A conservative look at sales tax revenue for the city is driving a proposal to raise property taxes by 16 cents per $1,000 of assessed value, City Manager Jason Molino told City Council members Monday night during his 2015-16 budget presentation.
The drop in fuel prices benefits consumers, but plays havoc on local government, which derives 18 percent of sales tax revenue from fuel sales.
Sales tax accounts for 40 percent of the city's overall general fund revenue.
Molino projects $15,848,884 in general fund spending for 2015-16, a 1.08-percent reduction (or $253,001) in spending from the current fiscal year.
Even with the reduced spending, the projected shortfall in sales tax means local property owners will be asked to help pick up the slack.
The new city tax rate would be $9.30 cents.
On a home assessed at $90,000, the property owner would pay $69.75 per month, up $1.20 over this year.
For property taxes that are roughly half what many households pay these days for mobile phone service, residents receive a bevy of city services, including police and fire protection, road and sidewalk maintenance and parks. The value, he suggested, was just as great or greater than mobile phone service.
"I thought it (the analogy) would help put things in perspective," Molino said after the meeting.
While the local economy is improving, and by some measures is stronger than the state or national economy, there is a lot of room for improvement, Molino noted.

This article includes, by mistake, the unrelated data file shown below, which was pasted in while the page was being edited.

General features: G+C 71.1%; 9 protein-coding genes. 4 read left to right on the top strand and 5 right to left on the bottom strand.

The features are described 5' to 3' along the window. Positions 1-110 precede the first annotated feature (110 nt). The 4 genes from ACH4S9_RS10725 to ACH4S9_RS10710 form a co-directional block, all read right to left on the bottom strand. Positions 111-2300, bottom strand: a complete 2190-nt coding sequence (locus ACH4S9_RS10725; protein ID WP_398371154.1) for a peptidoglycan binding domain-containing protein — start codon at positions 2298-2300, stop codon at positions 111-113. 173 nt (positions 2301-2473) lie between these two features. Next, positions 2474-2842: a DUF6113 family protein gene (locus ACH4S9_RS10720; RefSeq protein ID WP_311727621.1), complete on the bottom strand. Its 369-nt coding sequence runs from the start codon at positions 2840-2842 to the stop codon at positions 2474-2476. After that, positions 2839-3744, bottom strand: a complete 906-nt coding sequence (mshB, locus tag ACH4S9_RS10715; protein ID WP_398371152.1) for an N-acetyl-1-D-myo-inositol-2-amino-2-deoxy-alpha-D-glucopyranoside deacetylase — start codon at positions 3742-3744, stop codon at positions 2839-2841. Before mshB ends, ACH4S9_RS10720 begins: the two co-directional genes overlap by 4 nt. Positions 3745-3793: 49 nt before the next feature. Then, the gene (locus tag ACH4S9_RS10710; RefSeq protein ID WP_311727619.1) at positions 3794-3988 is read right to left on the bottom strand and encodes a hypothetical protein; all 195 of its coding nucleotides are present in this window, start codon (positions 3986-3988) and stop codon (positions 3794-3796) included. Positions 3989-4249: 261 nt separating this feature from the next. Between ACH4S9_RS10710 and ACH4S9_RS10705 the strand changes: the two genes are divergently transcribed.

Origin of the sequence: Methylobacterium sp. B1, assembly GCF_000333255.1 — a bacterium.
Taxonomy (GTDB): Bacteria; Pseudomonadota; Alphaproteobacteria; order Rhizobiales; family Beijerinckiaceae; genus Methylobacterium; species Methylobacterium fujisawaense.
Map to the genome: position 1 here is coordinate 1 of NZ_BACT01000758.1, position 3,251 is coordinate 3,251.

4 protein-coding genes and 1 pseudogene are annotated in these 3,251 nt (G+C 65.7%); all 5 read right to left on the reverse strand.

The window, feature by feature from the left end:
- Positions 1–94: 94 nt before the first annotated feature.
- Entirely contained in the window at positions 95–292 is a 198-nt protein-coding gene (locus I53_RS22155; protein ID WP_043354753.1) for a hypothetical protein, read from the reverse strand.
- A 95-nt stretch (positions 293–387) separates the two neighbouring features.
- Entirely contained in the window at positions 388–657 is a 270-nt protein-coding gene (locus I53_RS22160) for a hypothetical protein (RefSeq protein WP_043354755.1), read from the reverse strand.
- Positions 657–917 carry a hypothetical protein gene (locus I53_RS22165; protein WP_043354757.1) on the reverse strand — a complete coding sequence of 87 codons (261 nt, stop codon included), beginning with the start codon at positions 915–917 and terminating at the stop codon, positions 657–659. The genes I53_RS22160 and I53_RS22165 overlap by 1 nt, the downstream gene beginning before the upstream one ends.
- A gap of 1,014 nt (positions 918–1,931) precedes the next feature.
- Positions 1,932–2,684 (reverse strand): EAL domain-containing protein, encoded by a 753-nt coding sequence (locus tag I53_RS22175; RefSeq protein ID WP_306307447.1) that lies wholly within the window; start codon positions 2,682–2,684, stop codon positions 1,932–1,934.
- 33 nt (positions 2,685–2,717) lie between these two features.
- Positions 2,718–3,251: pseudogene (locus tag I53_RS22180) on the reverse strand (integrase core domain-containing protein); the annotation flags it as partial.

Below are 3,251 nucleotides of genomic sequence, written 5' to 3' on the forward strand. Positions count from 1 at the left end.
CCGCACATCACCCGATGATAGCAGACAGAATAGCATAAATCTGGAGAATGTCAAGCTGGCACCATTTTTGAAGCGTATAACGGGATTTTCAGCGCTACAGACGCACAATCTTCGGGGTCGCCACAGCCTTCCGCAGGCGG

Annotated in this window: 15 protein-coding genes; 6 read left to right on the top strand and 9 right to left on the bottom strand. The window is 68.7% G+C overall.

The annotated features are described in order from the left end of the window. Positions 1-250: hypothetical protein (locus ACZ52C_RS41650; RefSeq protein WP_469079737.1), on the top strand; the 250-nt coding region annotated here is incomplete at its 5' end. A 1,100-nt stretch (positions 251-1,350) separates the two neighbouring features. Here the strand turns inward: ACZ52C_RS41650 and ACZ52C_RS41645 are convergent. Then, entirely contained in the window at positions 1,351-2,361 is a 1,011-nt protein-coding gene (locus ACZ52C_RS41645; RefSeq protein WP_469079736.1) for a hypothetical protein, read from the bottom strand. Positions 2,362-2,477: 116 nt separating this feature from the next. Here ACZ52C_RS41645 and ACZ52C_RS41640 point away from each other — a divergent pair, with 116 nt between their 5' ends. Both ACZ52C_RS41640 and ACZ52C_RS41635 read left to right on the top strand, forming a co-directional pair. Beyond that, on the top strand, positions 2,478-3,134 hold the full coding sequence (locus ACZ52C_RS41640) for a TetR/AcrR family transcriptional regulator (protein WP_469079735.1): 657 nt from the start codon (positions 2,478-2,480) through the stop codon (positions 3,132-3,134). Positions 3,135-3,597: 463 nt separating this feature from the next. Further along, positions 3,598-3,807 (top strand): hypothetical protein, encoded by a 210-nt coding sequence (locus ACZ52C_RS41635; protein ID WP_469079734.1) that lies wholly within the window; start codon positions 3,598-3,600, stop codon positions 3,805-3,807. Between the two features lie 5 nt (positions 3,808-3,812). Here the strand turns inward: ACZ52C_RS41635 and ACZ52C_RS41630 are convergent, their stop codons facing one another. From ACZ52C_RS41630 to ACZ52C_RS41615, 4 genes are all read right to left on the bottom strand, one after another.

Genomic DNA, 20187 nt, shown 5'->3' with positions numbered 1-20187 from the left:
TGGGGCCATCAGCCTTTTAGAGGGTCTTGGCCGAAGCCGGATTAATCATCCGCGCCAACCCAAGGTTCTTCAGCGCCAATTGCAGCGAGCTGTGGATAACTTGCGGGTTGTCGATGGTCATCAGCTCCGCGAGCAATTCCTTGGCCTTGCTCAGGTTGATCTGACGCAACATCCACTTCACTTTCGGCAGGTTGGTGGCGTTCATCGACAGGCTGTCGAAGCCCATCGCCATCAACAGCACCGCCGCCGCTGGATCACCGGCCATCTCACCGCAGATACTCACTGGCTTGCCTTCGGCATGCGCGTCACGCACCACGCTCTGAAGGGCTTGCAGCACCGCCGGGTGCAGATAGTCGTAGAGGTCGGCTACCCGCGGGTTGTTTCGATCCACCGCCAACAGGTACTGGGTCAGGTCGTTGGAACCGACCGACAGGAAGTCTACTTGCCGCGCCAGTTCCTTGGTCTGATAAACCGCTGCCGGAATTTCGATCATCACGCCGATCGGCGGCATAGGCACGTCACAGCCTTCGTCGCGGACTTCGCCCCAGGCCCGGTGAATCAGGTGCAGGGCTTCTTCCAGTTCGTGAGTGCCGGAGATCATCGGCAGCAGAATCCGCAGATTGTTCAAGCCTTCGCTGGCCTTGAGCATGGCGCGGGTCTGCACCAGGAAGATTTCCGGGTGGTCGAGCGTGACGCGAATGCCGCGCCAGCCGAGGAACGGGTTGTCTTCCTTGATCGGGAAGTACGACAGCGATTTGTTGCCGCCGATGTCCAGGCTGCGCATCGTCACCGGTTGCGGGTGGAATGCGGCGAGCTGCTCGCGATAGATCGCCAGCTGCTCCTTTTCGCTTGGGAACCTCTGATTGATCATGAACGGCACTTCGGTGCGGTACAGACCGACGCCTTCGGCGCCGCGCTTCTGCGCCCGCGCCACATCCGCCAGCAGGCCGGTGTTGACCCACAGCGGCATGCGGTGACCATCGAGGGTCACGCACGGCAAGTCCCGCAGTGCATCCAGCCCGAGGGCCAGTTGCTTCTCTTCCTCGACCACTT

There is the potential for even better job growth, especially if plans for the Genesee Valley Agri-Business Park and WNY STAMP continue to come together, but in the here and now, the city needs to be conservative in its budgeting process, Molino said.
The city also needs to take a close look at its aging sewer and water infrastructure.
He is proposing a revised rate structure -- one that does away with the current two-tier system -- and includes a projected $1 per month increase for the average consumer to help pay for maintenance and upgrades to the system.
The proposal calls for $22 million in capital investment in sewer and water over a 10-year period.
Without the changes, not only will needed replacements and upgrades not take place, the city's sewer and water system will soon start losing money.
As modern, water-saving appliances become more common in local homes, local water consumption has decreased. That's a trend, Molino said, he expects to see continue.
However, it costs just as much to deliver two million gallons of water as it does three million gallons. The reduction in consumption doesn't reduce the cost of the system that delivers the water, but reduced consumption does decrease revenue.
The city will need to increase water rates, he said, to keep pace with water delivery costs.
What Molino presented Monday is a budget proposal. It will now be up to the council to go through the budget, ask questions and potentially suggest changes. There will be a public hearing on the budget before it is adopted.
The proposed budget will be posted on the city's Web site later today.